Author: Gillian Flynn
Type: Fiction, short story
I read it: August 2018
I haven’t been caught off guard by opening lines like that in a while, but maybe it’s because I’ve read only one previous book by Flynn (the smash hit) and haven’t gotten used to her style and characters. I wondered if the protagonist’s profession was for shock value alone, and it’s tempting to read between the lines because the book is playfully dedicated to two “sick, sick people.” In the acknowledgements, we also learn that the story was prompted by George R.R. Martin.
By the time I got to the end, I realized there are at least a few layers to Flynn’s brisk story. Most obviously, it’s a dedicated take on a classic ghost story, such as The Haunting of Hill House. (I regret not yet being familiar with the other two stories mentioned by the characters: The Turn of the Screw and The Woman in White.) Flynn’s story is also a modern thriller, as well as a study of the motivations of women at various ages and incomes. After turning the last page, the title of the book becomes a riddle. Who can claim to be the grownup in the group?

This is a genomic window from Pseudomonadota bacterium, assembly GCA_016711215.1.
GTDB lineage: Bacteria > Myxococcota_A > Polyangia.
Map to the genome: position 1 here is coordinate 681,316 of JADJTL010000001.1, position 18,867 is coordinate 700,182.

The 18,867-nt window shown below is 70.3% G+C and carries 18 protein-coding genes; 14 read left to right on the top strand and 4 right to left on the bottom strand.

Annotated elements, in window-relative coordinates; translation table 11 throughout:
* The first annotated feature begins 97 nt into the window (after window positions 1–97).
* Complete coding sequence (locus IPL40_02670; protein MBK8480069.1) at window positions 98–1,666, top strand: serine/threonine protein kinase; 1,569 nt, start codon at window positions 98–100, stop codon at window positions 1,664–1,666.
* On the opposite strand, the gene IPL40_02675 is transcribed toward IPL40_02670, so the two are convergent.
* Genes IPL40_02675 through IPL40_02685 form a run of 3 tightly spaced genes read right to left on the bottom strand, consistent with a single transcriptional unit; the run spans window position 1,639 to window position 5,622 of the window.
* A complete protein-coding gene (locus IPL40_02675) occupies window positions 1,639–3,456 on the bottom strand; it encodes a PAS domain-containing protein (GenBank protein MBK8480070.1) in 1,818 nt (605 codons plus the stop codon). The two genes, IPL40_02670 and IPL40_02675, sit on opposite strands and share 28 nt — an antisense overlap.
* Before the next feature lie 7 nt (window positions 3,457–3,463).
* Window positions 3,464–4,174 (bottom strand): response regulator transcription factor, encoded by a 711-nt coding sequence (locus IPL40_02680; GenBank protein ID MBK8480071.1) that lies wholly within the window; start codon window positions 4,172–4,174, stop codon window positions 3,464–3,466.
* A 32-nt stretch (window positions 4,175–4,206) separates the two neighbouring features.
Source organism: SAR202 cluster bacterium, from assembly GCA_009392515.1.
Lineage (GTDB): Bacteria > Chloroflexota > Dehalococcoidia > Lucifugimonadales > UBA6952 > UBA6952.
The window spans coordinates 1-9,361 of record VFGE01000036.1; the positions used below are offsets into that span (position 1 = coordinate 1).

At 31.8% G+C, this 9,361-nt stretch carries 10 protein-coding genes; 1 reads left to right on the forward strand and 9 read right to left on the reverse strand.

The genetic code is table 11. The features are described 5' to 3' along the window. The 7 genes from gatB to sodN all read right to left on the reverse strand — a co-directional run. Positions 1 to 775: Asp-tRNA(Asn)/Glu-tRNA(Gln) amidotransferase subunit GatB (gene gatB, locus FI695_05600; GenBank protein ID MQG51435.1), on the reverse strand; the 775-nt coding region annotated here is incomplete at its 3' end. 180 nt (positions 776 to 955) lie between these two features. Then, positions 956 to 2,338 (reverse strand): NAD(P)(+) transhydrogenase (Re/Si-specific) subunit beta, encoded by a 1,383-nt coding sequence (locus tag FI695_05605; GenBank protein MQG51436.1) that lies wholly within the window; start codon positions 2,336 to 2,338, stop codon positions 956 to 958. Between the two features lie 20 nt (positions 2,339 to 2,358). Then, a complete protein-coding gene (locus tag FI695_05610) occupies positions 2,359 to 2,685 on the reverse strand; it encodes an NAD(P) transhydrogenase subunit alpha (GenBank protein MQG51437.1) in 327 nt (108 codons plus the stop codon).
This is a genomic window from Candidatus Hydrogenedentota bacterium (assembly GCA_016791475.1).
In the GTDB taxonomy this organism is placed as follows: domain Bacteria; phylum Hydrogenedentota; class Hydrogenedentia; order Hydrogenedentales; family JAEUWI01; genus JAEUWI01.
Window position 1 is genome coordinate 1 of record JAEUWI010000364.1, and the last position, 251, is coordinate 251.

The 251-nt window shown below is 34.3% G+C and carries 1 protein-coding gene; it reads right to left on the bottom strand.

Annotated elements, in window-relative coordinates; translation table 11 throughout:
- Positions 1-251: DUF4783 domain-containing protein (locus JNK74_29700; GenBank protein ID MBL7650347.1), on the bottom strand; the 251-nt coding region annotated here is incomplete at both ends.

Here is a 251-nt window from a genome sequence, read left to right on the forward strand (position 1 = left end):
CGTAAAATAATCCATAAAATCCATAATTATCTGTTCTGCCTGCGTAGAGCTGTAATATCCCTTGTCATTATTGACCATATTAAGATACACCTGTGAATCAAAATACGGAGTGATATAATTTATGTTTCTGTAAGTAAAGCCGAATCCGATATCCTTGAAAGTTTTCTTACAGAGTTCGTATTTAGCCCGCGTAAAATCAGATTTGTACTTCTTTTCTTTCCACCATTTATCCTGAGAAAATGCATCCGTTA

Regardless of the answer, the story is dark in several ways but also strangely uplifting. Perhaps this is Flynn’s ultimate skill: to create a story that means a lot of things while also remaining specific and never losing forward momentum. I think I’m interested in the author again, and now I’m eyeing Sharp Objects as a near-future read.
To conclude, a curiosity for all the technical writers, copyeditors, and proofreaders out there: the title has “Grownup” sans hyphen, but when the word is finally used at the end of the story, it’s “grown-up” (as a noun). What do you think is the cause of the inconsistency?